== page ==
Category Archives: History and Culture

Beware the Ides of March

CAESAR
Who is it in the press that calls on me?
I hear a tongue, shriller than all the music,
Cry ‘Caesar!’ Speak; Caesar is turn’d to hear.
Soothsayer
Beware the ides of March.
CAESAR
What man is that?
BRUTUS
A soothsayer bids you beware the ides of March.
CAESAR
Set him before me; let me see his face.
CASSIUS
Fellow, come from the throng; look upon Caesar.
CAESAR
What say’st thou to me now? speak once again.
Soothsayer
Beware the ides of March.
CAESAR
He is a dreamer; let us leave him: pass.
Sennet. Exeunt all except BRUTUS and CASSIUS
Julius Ceasar, Act I, Scene II

Ring out Solstice Bells

Now is the Solstice of the Year
Winter is the Glad song that you hear
Seven maids move in seven time
Have the lads ready up in a line
Ring out these bells
Ring out, Ring Solstice Bells
Ring Solstice Bells
Join together beneath the mistletoe
By the holy oak where on it grows
Seven druids dance in seven time
Sing the song the bells call loudly chiming
Ring out these bells
Ring out, Ring Solstice Bells
Ring Solstice Bells
Praise be to the distant sister sun
Joyful as the silver planets run
Seven maids move in seven time
Sing the song the bells call loudly chiming
Ring out these bells
Ring out, Ring Solstice Bells
Ring Solstice Bells
Ring on, Ring Out
Ring on, Ring Out
Jethro Tull, _Ring Solstice Bells_

Picture of the Day: The Lost Tettegouche Arch


The (lost) Tettegouche Arch
Originally uploaded by Jvstin

Today’s picture for you is of something that no longer exists.

This is the Tettegouche Arch, in Tettegouche State Park, Minnesota. Over the weekend, erosion finally caused the keystone of the arch to collapse. I took this picture of the now lost arch in April 2009.

An article on the destroyed arch is here:

http://www.duluthnewstribune.com/event/article/id/176979/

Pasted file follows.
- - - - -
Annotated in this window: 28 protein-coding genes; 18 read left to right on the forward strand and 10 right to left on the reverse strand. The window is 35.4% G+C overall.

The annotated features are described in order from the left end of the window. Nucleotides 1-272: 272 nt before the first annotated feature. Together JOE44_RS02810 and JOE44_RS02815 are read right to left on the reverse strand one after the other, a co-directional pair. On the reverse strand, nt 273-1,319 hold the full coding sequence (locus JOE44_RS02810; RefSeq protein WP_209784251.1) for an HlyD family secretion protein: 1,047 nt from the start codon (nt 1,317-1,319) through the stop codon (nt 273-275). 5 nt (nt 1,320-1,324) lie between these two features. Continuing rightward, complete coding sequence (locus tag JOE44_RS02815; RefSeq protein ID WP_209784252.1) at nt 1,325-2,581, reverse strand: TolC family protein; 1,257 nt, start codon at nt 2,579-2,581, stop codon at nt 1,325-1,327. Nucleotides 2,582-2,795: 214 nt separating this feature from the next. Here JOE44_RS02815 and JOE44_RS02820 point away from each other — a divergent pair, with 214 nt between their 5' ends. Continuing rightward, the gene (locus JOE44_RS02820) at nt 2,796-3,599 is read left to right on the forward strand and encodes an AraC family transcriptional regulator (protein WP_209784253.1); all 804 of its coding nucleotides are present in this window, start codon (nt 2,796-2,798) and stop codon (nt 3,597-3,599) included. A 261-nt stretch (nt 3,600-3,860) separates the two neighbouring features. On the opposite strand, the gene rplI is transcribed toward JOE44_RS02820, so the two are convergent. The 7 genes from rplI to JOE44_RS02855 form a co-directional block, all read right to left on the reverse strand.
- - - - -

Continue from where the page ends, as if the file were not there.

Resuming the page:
Picture of the Day: Quake Lake


Quake Lake
Originally uploaded by Jvstin

Today’s picture for you takes us to Gallatin National Forest and the aptly named (via a massive 1959 temblor) Quake Lake.

The earthquake measured 7.3 on the Richter scale (Revised by USGS to 7.6) and caused an 80 million ton landslide which formed a landslide dam on the Madison River. The landslide traveled down the south flank of Sheep Mountain, at an estimated 100 miles per hour (160 km/h), killing 28 people who were camping along the shores of Hebgen Lake and downstream along the Madison River. Upstream the faulting caused by the earthquake forced the waters of Hebgen Lake to shift violently. A seiche, a wave effect of both wind and water, crested over Hebgen Dam, causing cracks and erosion. Besides being the largest known earthquake to have struck the state of Montana in recorded history, it is also the largest earthquake to occur in the Northern Rockies for centuries and is one of the largest earthquakes ever to hit the United States in recorded history.

Americans clueless, film at 11

Via Bob collins on MPR
A substantial minority of Americans do not have a clue about our National History. From a Marist Poll:
On July 4th we celebrate Independence Day. From which country did the United States win its independence?

Great Britain Unsure Other countries mentioned
USA Residents 74% 20% 6%

Yep, that’s right.
26% of Americans did not know that we declared independence from Great Britain. The full poll results, on Bob’s site linked above, breaks it down by region and age category.
Even the BEST category still has 14% of USA Residents not knowing the most fundamental fact about our nation.

Memorial Day: My Father

My father, Frederick Michael Weimer.
He served as a seaman second class aboard the USS Block Island, the only American aircraft carrier sunk by the Germans during World War II.
Six sailors perished in the torpedo attack on the Block Island by a U-boat patrolling the Atlantic Ocean near the Canary Islands on May 29, 1944. But the remaining 951 Navy personnel, including my father, were evacuated safely to other vessels. He was discharged in 1946.
My father died in 2005.
Rest in Peace, Dad.

Time Magazine on the Ricci Map

http://www.time.com/time/magazine/article/0,9171,1968087,00.html
Time Magazine has a good article on the Matteo Ricci map created in China, and coming, permanently, to the University of Minnesota.
I first came across Matteo Ricci in a Jonathan Spence (one of the best scholars on China living today) and have been fascinated about his life and adventures. That biography did mention the map’s creation, and I can’t wait to see it at last!

MIA scores a coup with Titian exhibit

Via MPR
The Minneapolis Institute of Arts will host an exhibit of Venetian Renaissance paintings and drawings which have never been to the U.S. before…Noon says the exhibit of 12 paintings and 13 drawings will be a rare opportunity to see Titian’s work, and how he influenced other major artists, including Tintoretto, Veronese, Bassano and Lotto — whose work will also be part of the exhibit.
The exhibit, “Titian and the Golden Age of Venetian Painting: Masterpieces from the National Galleries of Scotland,” will be on display in February 2011.

I’m definitely going to go see this when it comes to Minneapolis.